Stokely’s memory kept alive in Iraq

Thu, 04/17/2008 - 2:49pm
By: The Citizen

Students and teachers had looks of joy and bewilderment as soldiers handed out school supplies and toys at the Mullah Fayad School in Yusifiyah, Iraq, March 27.

Children grinned ear-to-ear as they looked over the treasure. When teachers asked who had sent the truckload of goods, they were surprised by the answer. Everything had been donated in the name of Sgt. Michael Stokely, who was killed Aug. 16, 2005 in Mullah Fayad.

Stokely, from Sharpsburg, Ga., served with the 48th Georgia National Guard. After his death, his father began the Mike Stokely Foundation. The organization put together a shipment of school supplies for citizens of the communities where Stokely lived and died. It took an Army five-ton truck to deliver the supplies to the school.

Pittsburgh native Capt. Michael Starz, commander of Company C, 3rd Battalion, 187th Infantry Regiment, 3rd Brigade Combat Team, 101st Airborne Division (Air Assault), coordinated with Stokely’s father to ensure the donations reached the most destitute people in Mullah Fayad. The unit distributed the school supplies along with a sizable donation from Sgt. Nathan Barnes’ family and community. Barnes, who also died while serving in the area, served with 4th Battalion, 31st Infantry Regiment, 2nd Brigade Combat Team, 10th Mountain Division.

“(Stokely’s) dad is just a tremendous individual. He knew how much his son loved the children in the area that he worked with because his son always sent home pictures of him with kids,” Starz said. “He thought a lasting tribute to his son would be to do something for the children of the area. That’s just remarkable.”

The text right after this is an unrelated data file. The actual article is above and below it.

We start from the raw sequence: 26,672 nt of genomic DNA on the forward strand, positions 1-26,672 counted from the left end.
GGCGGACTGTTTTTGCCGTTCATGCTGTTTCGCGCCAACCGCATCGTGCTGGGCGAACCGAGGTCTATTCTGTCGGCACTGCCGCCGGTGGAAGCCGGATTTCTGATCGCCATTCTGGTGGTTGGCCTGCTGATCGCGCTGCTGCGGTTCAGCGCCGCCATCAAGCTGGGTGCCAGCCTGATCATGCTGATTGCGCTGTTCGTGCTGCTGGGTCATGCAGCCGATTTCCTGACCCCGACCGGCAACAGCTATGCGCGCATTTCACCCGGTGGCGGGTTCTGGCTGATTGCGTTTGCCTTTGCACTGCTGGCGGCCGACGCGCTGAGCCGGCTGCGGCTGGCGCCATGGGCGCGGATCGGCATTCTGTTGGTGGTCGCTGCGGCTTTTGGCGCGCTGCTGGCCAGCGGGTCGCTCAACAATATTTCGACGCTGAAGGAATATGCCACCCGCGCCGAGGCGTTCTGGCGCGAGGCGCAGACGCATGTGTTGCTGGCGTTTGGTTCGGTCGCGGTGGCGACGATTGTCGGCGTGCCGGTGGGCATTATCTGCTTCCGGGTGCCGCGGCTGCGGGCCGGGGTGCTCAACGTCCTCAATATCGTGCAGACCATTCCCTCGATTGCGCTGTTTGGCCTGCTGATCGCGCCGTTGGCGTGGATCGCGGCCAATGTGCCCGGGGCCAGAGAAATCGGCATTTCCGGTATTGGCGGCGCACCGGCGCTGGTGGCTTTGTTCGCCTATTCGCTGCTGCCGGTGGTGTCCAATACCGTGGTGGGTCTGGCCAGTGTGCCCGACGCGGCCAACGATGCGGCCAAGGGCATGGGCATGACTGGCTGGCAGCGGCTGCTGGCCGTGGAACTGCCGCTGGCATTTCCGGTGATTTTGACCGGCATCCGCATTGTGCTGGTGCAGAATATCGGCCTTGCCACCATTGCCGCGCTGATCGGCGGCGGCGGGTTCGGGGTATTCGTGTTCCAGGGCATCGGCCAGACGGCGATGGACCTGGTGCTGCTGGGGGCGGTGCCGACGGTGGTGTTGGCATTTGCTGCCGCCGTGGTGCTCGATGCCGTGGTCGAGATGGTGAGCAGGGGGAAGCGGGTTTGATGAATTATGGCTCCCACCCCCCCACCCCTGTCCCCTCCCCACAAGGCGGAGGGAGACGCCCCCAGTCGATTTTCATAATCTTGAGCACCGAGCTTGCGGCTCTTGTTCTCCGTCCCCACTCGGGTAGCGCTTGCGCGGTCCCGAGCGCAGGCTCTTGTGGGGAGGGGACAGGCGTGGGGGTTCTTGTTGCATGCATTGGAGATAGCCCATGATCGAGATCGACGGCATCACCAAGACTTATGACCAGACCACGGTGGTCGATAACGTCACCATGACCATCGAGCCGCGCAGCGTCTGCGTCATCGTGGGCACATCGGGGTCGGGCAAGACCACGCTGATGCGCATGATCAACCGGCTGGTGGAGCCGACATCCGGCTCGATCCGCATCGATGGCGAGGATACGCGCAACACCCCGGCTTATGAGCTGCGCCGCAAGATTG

“They donated a lot of stuff,” said Hughes, Ark., native Staff Sgt. James Robinson, platoon sergeant for 3rd Platoon, Co. C, 3-187th Inf. Regt. “It’s like the packages just wouldn’t stop … I know a lot of kids in the neighborhood appreciated that.”

Teachers received materials as well. Unlike the children, who were happy to get the gifts without asking who they come from, the teachers wanted to know who to thank. They could barely believe their ears when Starz told them.

“They said it’s almost too much to imagine,” Starz said. “All the teachers wanted a copy of Sgt. Stokely’s picture and the foundation’s name so they could frame it and put it up in their school. They say it’s something the Quran teaches – the forgiveness of your enemies. But it’s so hard to do … that it’s never actually seen.”

Changing Iraqis’ opinion about Americans is important to winning in insurgent warfare, said Starz. When people in the states, like the Stokely family, donate materials it positively impact the abilities of ground forces, he said.

“People send us care packages and things like that – and that’s fantastic – but this is directly relating to our ability.” Starz said. “It’s almost the modern Rosie the Riveter. You’re not going to the factories and working, but you’re doing something to enable and provide another tool for the combat Soldier on the ground.”

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